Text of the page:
|Photo credit: AFP/Imaginechina
This article highlights the importance of open access
regulation in the digital economy and discusses the key
issues to be addressed by regulators, especially in developing
countries. Different regulatory approaches are illustrated
looking at the different layers of the Open Systems
Interconnection (OSI) model, including Australia’s
public funding of its new national broadband network,
Mozambique’s infrastructure-sharing regulations, Singapore’s
structural and operational separation, and the
steps being taken in a number of African countries to
ensure open access to international submarine cables.
What is open access?
Open access is “the possibility for third parties to use an
existing network infrastructure”, according to the Best Practice
Guidelines for Enabling Open Access, adopted by the 2010
Global Symposium for Regulators. Other definitions exist, each
implying a different extent of openness. But there seems to be
agreement that open access applies to infrastructure, and means
that all suppliers are able to obtain access to network facilities
on equal terms. The regulatory model and the conditions of access
will vary, but open access is paramount if the new digital
economy is not to fall back into monopoly.
In many countries, public ownership of telecommunication
networks was instituted specifically to enable the large-scale investment
in networks needed to provide affordable, ubiquitous
telecommunication services. The market liberalization of the past
15–20 years has been achieved by facilitating open access to
incumbents’ networks while encouraging the parallel growth of
mobile networks. So successful has this strategy been that the
former monopolies — now largely privatized — have lost more
than half their market share in many countries and have seen
traffic growth diverted to mobile and other platforms. The picture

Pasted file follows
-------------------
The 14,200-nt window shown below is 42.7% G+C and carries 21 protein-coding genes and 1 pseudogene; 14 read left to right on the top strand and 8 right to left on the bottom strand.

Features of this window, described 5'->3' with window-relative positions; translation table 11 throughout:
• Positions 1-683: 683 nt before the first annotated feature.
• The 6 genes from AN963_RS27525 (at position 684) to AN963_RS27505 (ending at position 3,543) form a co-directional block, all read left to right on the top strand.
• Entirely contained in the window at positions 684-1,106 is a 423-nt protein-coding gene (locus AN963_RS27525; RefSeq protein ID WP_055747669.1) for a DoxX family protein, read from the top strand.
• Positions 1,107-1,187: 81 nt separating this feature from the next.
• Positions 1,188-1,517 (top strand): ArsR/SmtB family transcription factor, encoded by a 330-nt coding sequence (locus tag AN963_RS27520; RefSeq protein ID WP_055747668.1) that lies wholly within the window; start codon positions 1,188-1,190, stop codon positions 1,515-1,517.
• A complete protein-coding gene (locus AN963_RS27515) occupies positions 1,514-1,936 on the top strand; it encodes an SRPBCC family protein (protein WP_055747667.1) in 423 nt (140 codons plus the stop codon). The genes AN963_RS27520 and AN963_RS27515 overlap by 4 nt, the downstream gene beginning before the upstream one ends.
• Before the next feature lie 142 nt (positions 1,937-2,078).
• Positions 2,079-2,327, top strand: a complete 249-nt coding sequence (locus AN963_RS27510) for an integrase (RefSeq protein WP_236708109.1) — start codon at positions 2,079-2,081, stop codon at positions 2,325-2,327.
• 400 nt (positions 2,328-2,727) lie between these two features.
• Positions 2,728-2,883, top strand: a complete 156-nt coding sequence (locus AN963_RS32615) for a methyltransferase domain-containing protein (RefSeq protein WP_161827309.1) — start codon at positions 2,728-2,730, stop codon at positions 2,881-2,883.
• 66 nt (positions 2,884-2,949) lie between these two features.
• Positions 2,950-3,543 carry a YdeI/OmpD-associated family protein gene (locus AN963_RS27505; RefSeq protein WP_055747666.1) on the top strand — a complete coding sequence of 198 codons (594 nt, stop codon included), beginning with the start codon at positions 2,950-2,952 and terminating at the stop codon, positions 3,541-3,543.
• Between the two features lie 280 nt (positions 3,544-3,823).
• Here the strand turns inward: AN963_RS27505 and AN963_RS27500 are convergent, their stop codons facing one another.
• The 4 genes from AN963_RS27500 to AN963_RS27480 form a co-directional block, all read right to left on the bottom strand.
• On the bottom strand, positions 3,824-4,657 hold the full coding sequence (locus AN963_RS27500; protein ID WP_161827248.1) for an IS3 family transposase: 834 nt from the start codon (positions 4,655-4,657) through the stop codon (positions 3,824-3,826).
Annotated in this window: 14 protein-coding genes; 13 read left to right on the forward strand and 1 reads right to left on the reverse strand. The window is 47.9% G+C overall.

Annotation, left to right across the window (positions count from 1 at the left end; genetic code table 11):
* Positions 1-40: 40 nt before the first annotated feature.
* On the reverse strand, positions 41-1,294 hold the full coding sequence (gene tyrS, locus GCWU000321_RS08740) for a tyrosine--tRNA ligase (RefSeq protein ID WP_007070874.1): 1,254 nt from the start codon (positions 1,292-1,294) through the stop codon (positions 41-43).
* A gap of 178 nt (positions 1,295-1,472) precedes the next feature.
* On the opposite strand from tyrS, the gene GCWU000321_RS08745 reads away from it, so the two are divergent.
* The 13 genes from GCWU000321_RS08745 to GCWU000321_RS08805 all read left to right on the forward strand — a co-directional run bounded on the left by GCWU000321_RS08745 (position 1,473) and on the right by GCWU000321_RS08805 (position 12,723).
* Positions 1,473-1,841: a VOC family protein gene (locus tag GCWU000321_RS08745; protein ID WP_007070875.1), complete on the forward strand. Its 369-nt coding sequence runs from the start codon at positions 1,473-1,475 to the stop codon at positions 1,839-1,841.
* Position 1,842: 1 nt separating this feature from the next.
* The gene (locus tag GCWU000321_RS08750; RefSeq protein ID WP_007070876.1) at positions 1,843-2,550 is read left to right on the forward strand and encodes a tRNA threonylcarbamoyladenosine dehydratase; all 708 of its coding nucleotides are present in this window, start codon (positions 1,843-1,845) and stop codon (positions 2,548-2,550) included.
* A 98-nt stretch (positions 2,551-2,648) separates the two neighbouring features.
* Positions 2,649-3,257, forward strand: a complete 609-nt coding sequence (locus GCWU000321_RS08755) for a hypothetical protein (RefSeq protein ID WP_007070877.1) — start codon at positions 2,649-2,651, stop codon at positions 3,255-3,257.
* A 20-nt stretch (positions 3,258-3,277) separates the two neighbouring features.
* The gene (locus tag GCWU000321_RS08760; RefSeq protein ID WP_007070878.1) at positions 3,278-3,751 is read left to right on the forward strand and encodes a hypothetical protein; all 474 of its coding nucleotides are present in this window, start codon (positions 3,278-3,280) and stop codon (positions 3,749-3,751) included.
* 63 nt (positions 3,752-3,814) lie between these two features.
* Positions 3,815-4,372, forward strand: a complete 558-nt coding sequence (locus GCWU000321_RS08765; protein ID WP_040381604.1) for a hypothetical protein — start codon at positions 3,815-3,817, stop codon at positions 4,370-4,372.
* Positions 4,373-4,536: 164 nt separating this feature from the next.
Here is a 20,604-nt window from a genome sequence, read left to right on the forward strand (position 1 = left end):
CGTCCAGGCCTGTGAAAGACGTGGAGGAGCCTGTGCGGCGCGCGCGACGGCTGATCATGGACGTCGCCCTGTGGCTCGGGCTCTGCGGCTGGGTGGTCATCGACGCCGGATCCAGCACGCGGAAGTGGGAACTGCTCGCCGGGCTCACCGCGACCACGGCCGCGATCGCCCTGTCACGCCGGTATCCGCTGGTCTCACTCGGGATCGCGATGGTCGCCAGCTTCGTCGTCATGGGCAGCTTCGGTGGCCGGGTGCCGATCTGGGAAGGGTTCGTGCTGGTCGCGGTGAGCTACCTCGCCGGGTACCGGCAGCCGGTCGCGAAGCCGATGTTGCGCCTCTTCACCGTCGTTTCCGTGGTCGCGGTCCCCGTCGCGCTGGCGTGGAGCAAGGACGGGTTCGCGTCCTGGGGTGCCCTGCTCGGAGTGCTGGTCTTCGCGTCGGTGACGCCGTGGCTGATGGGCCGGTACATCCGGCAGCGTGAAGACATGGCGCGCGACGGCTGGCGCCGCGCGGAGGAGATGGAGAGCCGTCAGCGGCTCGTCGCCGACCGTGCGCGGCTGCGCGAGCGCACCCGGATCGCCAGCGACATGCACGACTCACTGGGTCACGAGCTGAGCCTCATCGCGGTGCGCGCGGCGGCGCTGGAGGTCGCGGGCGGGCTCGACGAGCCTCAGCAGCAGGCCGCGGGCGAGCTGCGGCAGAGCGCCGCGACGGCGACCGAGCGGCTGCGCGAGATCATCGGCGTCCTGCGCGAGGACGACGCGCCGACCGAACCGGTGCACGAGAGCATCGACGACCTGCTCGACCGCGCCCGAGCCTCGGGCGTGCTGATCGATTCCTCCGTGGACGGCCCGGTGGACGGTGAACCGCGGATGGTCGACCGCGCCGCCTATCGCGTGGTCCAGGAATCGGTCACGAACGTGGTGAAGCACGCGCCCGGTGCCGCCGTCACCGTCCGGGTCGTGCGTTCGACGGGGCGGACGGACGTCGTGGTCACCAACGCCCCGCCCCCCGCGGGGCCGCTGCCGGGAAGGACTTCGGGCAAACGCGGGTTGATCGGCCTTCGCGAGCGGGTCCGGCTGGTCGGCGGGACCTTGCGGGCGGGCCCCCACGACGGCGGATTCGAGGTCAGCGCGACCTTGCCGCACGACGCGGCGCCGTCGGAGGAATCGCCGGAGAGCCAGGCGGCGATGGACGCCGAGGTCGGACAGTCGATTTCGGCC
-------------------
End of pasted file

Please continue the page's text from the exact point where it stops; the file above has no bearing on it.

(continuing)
is similar in the developed and developing world (see Figure 1).
Legacy networks cannot keep pace with the growth of
bandwidth-hungry applications. Huge investment is needed. The
benefits of competition are evident, but some new regulatory
thinking is now required for a successful transition to the digital
A number of countries (Australia, Qatar, Malaysia and
Singapore, among others) have embarked on the creation of
entirely new national broadband networks, deploying fibre-optic
technology throughout the core network and, crucially, in the
access networks that reach out to the end users. Investments
in these networks are huge (Australia’s network, for example,
is costing USD 45 billion) and this has led some countries to
re-nationalize infrastructure so as to benefit from economies of
scale and preferential borrowing rates.
Other countries (for example in Europe) are trying to find
ways to improve investment incentives for network operators,
while maintaining competitive supply. This involves removing
some of the regulatory layers that have built up around dominant
operators (operators with significant market power) to support
or reward the development of ubiquitous broadband networks.
Developing countries such as Tanzania and Mozambique
lack not only the public funds for full national broadband networks,
but also fixed-network infrastructure. These countries
are therefore pursuing hybrid solutions, which typically involve
public investment (generally low-interest and loan-funded) in a
fibre-backbone network, coupled with various forms of support
and encouragement for privately funded access networks using a
range of technologies.
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Infrastructure-sharing regulations in Mozambique
Regulated open access is often limited in scope to passive
infrastructure (ducts, poles, towers, exchanges and so on). The
infrastructure-sharing regulations in Mozambique provide a typical
In December 2010, the regulatory authority in Mozambique
published infrastructure-sharing rules that require all network
operators to provide open access to passive infrastructure. The
basic requirement is to publish a reference sharing offer and then
negotiate individual sharing agreements with requesting licensees.
There are also stipulations concerning capacity and quality
of service, to ensure equal treatment for all operators. Pricing is
to be fair and reasonable, and based on defined costing principles.
Existing operators are required to take into account the
needs of new entrants, for example by building capacity.
Open access is critical for national broadband networks
Open access is essential in the case of publicly funded national
broadband networks, and generally required wherever
there is the likelihood of economic bottlenecks preventing competitive
supply. However, if the regulations offer sufficient incentive
to encourage infrastructure investment, and if open access
exists at the lower layers of the Open Systems Interconnection
(OSI) model, as shown in Figure 2, then the importance of requiring
open access decreases moving up the layers.
Recent work on open access in the European Union has focused
on the need to ensure fair and transparent access to broadband
network infrastructure. The European Regulators Group